The material in SR&H is virtually void of tempo words, fancy rhythms and syncopations, dynamic indications, articulation marks, and other musical instructions. This is a good thing, since it causes students to focus solely on the one element that has prevented them from becoming proficient in sight-reading in the first place: being able to quickly identify and play notes and chords. Most sight-reading manuals today contain far too many details. For example, I am totally befuddled looking at the sight-reading examples in one of the books from the popular testing program, ABRSM. Examples like theirs bombard students with confusing tempo words (like “Moderato preciso”), difficult syncopations, excessive phrase lines and slurs, articulation marks, contrasting dynamics, and other nuances. If one is unable to play the notes, hands together, then what is the point of all these extraneous musical indications? One can only do so much at once. If one cannot play the notes, then how can one possibly employ an accent with a staccato, observe a three-note slur, and top it off with a decrescendo and a ritardando and do this all at Moderato preciso? This is demanding far too much and is, quite simply, impossible for 99% of students. In order to maximize the learning of reading notes and chords, SR&H does not include fancy rhythms and syncopations, dynamics, expression and articulation marks, and other musical nuances. This is the way an effective sight-reading system should be, since the more extraneous minutiae a sight-reading system employs the less effective the system becomes.
SR&H systematizes the four-part chorales of J.S. Bach in a progressive fashion, which improves the reading and comprehending of vertical harmonies. SR&H is founded upon a five-tier system of progressive difficulties that cultivates and develops solid music reading skills at the keyboard employing excerpts from Bach’s four-part chorales. It is called the “5-Tier System of Four-Part Hymns & Chorales.” Each tier or level represents two “grades” in that hands alone represents the lower grade while hands together represents the higher grade. For example, Grade 1 is represented by simplified chorale melodies and bass lines played hands alone while Grade 2 is represented by these same lines played hands together. Likewise, Grade 7 is represented by the soprano-alto and tenor-bass lines played hands alone while Grade 8 is represented by these same lines played hands together. The complete edition of SR&H consists of 150 pages of sight-reading excerpts, in which each page presents five tiers of the same chorale excerpt.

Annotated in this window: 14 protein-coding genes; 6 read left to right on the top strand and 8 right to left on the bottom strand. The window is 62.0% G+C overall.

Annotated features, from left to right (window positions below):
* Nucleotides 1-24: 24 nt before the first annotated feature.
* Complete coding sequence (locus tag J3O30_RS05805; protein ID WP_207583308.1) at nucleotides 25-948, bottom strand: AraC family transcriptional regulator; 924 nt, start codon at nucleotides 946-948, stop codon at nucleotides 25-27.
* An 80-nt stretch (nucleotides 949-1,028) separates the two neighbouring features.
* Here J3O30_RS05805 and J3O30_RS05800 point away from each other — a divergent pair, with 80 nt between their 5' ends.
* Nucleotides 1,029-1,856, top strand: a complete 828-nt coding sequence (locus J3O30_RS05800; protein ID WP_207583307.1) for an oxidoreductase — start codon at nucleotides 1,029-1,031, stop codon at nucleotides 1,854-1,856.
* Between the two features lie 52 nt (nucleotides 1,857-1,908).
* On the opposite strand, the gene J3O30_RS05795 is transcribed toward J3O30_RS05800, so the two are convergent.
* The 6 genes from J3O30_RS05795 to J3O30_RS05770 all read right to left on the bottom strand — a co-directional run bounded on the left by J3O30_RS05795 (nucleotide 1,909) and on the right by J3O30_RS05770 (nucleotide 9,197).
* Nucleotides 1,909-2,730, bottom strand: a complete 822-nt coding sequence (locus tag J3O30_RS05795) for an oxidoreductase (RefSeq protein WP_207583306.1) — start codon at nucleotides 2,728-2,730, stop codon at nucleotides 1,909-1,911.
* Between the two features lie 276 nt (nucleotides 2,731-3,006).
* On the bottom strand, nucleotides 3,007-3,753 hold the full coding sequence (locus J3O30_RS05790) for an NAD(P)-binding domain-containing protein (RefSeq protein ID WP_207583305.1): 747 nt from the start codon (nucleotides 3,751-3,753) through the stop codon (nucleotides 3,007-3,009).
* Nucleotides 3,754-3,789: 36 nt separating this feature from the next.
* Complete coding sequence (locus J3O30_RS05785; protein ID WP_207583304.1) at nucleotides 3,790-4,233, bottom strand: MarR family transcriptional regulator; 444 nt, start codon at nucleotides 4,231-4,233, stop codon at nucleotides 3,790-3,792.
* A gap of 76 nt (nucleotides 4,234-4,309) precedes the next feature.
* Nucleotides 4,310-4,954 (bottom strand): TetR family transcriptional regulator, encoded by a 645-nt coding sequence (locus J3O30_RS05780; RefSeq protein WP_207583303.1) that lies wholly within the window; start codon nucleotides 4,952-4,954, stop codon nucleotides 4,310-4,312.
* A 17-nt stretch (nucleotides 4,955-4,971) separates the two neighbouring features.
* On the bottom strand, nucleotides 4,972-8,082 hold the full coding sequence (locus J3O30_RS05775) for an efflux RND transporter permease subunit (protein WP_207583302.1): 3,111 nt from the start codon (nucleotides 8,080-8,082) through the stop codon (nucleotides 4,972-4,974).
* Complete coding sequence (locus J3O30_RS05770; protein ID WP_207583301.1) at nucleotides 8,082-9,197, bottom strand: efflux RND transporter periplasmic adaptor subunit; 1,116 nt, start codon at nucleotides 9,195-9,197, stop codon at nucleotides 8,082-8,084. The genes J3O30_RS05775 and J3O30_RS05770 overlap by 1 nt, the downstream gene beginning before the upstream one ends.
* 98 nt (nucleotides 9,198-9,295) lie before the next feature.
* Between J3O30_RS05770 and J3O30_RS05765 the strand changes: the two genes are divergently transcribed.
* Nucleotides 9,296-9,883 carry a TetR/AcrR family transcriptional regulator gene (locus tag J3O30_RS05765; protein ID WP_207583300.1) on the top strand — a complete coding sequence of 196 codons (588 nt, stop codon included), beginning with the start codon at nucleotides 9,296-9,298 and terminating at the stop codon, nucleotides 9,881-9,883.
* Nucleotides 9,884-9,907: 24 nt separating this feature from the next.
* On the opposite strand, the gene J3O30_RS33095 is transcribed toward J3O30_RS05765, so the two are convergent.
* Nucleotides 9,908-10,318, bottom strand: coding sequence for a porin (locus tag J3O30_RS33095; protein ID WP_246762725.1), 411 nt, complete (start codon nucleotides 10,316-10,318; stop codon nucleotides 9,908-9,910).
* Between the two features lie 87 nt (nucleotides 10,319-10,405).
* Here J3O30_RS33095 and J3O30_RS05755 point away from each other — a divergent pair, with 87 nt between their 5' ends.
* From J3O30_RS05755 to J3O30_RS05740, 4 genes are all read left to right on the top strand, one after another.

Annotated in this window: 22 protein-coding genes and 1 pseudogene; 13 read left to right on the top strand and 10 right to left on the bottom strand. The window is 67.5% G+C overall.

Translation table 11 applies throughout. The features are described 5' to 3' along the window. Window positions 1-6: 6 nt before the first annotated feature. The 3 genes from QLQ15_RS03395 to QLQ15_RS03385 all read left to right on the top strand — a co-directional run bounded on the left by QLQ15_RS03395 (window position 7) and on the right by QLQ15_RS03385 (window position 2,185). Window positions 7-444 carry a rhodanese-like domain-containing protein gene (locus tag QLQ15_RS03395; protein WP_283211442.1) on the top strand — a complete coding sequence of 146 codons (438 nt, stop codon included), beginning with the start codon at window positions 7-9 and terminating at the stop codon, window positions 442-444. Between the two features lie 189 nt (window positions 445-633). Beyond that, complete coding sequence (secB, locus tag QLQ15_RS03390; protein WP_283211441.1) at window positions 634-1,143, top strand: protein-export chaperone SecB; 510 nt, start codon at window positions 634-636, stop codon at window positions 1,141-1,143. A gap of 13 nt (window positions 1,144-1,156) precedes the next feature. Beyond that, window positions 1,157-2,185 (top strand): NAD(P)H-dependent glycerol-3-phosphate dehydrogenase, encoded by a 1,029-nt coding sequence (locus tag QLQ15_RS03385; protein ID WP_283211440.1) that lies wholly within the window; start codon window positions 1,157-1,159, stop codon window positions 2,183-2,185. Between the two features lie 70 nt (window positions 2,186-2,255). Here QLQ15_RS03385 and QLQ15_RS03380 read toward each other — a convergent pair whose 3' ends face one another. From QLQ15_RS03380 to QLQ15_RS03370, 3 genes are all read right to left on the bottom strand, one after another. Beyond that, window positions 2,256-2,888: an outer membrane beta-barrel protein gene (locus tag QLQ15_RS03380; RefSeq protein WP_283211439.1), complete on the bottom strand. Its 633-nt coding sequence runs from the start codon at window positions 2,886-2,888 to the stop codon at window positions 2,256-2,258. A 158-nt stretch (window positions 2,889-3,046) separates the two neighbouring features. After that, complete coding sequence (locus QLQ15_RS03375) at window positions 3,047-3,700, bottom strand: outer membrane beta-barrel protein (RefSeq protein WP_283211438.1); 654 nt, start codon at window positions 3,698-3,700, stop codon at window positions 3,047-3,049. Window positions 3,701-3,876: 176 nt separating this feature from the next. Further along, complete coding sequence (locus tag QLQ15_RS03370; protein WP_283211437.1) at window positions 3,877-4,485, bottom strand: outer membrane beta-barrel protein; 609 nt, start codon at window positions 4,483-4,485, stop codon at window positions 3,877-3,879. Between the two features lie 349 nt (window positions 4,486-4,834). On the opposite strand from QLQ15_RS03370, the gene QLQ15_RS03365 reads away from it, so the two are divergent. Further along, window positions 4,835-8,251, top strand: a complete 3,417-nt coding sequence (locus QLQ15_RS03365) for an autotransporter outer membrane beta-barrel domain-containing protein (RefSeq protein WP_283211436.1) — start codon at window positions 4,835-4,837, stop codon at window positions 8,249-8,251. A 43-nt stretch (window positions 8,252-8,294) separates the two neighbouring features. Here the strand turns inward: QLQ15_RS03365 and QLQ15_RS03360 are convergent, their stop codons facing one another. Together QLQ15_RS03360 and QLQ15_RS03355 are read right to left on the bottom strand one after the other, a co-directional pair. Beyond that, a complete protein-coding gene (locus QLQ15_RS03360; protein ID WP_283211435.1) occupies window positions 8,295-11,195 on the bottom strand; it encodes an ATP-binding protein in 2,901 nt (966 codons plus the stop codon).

10 grades lead up to the playing of Bach chorales in their original forms and the mastering of reading complex SATB textures. Since the playing of Bach’s four-part chorales is so complex and advanced and today’s students usually have so little practice and experience with them (unless they have experience playing church hymns), a total of ten “grades” is required to reach the end goal of playing chorales with nothing added or taken away. This detail oriented style requires a detail oriented approach, summarized by the five tiers outlined below.
Grades 1-2 (Tier 1) builds a solid foundation in note reading using the time-tested and age-old techniques of first and second species counterpoint with two parts, soprano and bass. Piano methods of the 18th and 19th centuries almost always began with basic “one note against one note” exercises (1:1), known since the time of theorist and pedagogue Johann Fux (1660-1741) as “first species counterpoint.” Hymns and chorales are founded upon species counterpoint, in that the soprano (melody) and bass lines — the two outer voices of the SATB (soprano-alto-tenor-bass) texture — tend to function as one unit. The better one can extract at sight the soprano and bass lines from a hymn or chorale, the more solid music reading foundation one will achieve. The Grades 1-2 lines in SR&H simplify the soprano and bass lines from the original chorale by omitting the eighth notes and passing tones as well as occasionally reducing the quarter notes to half notes. This results in examples of first and second species counterpoint (1:1 and 1:2) using beautiful melodies from the 1500-1700s combined with Bach’s superior techniques of voice leading. In other words, beginners get “the best of the best” note reading exercises that use sharps and flats as opposed to the often drier and more academic sounding white-key-only examples of species counterpoint common in 19th-century methods (i.e., Czerny, Köhler, Gurlitt, etc.). Developing the ability to read one note against one note and two notes against one note is the only sure-fire way to develop a solid foundation in sight-reading because it is the first step to being able to read music in a “vertical” fashion. Typical homophonic pieces used by contemporary methods (i.e., a popular melody with chordal accompaniment), as mass appealing and pleasing as they are, unfortunately do not teach this vital technique of reading vertical harmonies on every changing beat.
Below shows an example of Tier 1, which is page 15 (of 150). It is the first four-bar phrase of the beautiful Easter chorale, Christ lag in Todesbanden. As seen here, each page lists the key of the chorale excerpt as well as the name, BWV number of the chorale, and information about the origins of the melody. Surprisingly, Bach rarely composed his own melodies in the chorales, but rather, borrowed pre-existent melodies, such as this one, which had existed a full 200 years before Bach harmonized it: rhythms and